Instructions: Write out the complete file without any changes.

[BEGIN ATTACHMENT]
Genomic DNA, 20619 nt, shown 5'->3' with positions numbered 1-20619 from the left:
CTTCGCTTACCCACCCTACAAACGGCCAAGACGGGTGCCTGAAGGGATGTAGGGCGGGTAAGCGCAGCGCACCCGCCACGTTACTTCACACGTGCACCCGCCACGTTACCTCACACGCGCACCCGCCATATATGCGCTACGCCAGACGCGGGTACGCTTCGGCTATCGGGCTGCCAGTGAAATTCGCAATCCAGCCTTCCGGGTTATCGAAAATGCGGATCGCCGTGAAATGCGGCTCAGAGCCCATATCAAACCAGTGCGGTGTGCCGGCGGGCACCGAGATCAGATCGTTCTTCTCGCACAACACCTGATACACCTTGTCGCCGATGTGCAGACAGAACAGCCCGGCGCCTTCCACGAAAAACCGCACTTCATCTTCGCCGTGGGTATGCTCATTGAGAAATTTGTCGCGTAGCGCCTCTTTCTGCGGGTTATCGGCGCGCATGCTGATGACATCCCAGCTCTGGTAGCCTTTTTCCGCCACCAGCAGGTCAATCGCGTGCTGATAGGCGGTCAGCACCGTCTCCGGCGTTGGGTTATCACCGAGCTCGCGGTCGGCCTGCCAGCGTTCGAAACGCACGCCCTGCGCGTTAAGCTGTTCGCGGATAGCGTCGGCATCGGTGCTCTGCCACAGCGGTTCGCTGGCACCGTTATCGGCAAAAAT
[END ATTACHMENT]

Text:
Genomic DNA, 20619 nt, shown 5'->3' with positions numbered 1-20619 from the left:
CTTCGCTTACCCACCCTACAAACGGCCAAGACGGGTGCCTGAAGGGATGTAGGGCGGGTAAGCGCAGCGCACCCGCCACGTTACTTCACACGTGCACCCGCCACGTTACCTCACACGCGCACCCGCCATATATGCGCTACGCCAGACGCGGGTACGCTTCGGCTATCGGGCTGCCAGTGAAATTCGCAATCCAGCCTTCCGGGTTATCGAAAATGCGGATCGCCGTGAAATGCGGCTCAGAGCCCATATCAAACCAGTGCGGTGTGCCGGCGGGCACCGAGATCAGATCGTTCTTCTCGCACAACACCTGATACACCTTGTCGCCGATGTGCAGACAGAACAGCCCGGCGCCTTCCACGAAAAACCGCACTTCATCTTCGCCGTGGGTATGCTCATTGAGAAATTTGTCGCGTAGCGCCTCTTTCTGCGGGTTATCGGCGCGCATGCTGATGACATCCCAGCTCTGGTAGCCTTTTTCCGCCACCAGCAGGTCAATCGCGTGCTGATAGGCGGTCAGCACCGTCTCCGGCGTTGGGTTATCACCGAGCTCGCGGTCGGCCTGCCAGCGTTCGAAACGCACGCCCTGCGCGTTAAGCTGTTCGCGGATAGCGTCGGCATCGGTGCTCTGCCACAGCGGTTCGCTGGCACCGTTATCGGCAAAAAT